Contra Costa County Courthouse - Martinez - Partially constructed by chain gangs of inmates during the years from 1901 thru 1903. Today, it's a registered National Historic Site. The cupola was used for a watchtower for World War II blackouts, but was detached in 1957 for earthquake safety reasons. By 1966, the majority of the court offices had moved to the Hall of Records, which was finished in 1933 and carries on as the county courthouse. Both buildings are in the Register of National Historic Places.  Official Contra Costa County Website
Del Norte County Courthouse - Crescent City
Official Del Norte County Website
El Dorado County Courthouse - Placerville
Official El Dorado County Website
Fresno County Courthouse - March, 1964
Official Fresno County Website
Fresno County Courthouse
Glenn County Courthouse - Willows
Official Glenn County Website
Humboldt County Courthouse - Eureka - The Cupola burned in 1924
Official Humboldt County Website
Old Imperial County Courthouse - El Centro
Official Imperial County Website
Inyo County Courthouse - Independence
Official Inyo County Website
Kern County Courthouse - Bakersfield - Demolished
Official Kern County Website
The Courthouse in Kings County in Hanford was built subsequent to Kings County being formed and put to use in 1896. Designed in an eclectic style mix in the middle of Hanford within a park, it was enlarged in 1914. The building was the county' courthouse until 1976,. and a new Kings County Government Center located on W. Lacey Boulevard replaced it. This old courthouse was subsequently remodeled during the early part of the 1980s and now is home to restaurants, offices and small shops . Official Kings County Website Kings County Courthouse in Hanford
The Lake County Courthouse, Lakeport, California was constructed in 1870. It served as the Lake County government seat from 1871 thru 1968. There were Precedent-setting water rights trials were held here, and also the notorious vigilantism murder episode, the "White Cap" trial, held here during 1890. This brick courthouse, was built by A.P. Pettit during 1870-71, which was represented the very few buildings within the area which survived the San Francisco earthquake in 1906 receiving only minor damages. It is California Historical Landmark NO. 97 and also on the National Register listing of Historic Places (NPS-70000134). The library for the county schools was in the courthouse basement until about 1968. The building is encircled by a Lakeport City Park. Official Lake County Website Lake County Courthouse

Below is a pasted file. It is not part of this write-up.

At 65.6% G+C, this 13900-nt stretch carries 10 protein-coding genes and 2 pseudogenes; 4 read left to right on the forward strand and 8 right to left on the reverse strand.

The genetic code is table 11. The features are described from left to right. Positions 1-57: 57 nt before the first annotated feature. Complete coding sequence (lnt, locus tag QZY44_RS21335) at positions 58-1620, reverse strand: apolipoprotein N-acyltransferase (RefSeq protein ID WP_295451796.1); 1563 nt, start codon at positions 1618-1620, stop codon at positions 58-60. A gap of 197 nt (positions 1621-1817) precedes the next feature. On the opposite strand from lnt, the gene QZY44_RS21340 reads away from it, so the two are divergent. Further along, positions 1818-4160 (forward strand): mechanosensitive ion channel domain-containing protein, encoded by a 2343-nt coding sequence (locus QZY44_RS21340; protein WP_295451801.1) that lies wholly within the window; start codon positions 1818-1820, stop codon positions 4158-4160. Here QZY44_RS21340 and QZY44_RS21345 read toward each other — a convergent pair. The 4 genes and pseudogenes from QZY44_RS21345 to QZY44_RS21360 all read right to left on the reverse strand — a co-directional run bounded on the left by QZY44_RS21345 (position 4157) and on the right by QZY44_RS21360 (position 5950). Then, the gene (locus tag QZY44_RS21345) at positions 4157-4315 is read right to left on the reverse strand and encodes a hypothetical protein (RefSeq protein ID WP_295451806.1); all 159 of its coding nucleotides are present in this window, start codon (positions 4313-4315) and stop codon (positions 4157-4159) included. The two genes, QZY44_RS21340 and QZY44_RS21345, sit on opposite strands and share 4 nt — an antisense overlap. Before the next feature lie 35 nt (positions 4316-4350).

Lassen County Courthouse - Susanville
Official Lassen County Website
Los Angeles County Courthouse - 1900
Official Los Angeles County Website
Madera County County Courthouse, Madera
Official Madera County Website
Marin County County Courthouse, San Rafael - Destroyed by fire
Official Marin County Website
The Courthouse in Mariposa County, a Greek Revival Style is the oldest California courthouse and also the oldest courthouse west of the Rocky Mountains still being used as a courthouse. This courthouse was the location where landmark laws on mining were tried, thus consequently, setting legal precedent over federal mining law since 1851, back when Mariposa was still a vibrant miner trading center.

Utilizing lumber from the forests nearby and built using interlocking mortise and tenon methods and held in position by using wooden pegs. Original benches and chairs are still in use inside the simply furnished courtroom located on the second floor. Official Mariposa County Website

Mariposa County Courthouse
Mendocino County Courthouse, Ukiah
Ukiah built its first courthouse, a simple two-story brick building, in 1860. As the county prospered, officials commissioned a much grander building with two-story columns and a dome. Among the court's more dramatic trials was one in 1905 during which a man brought before the court on an insanity charge apparently was not searched and fatally shot the sheriff. The courthouse was demolished in 1950 to make way for a more modern building.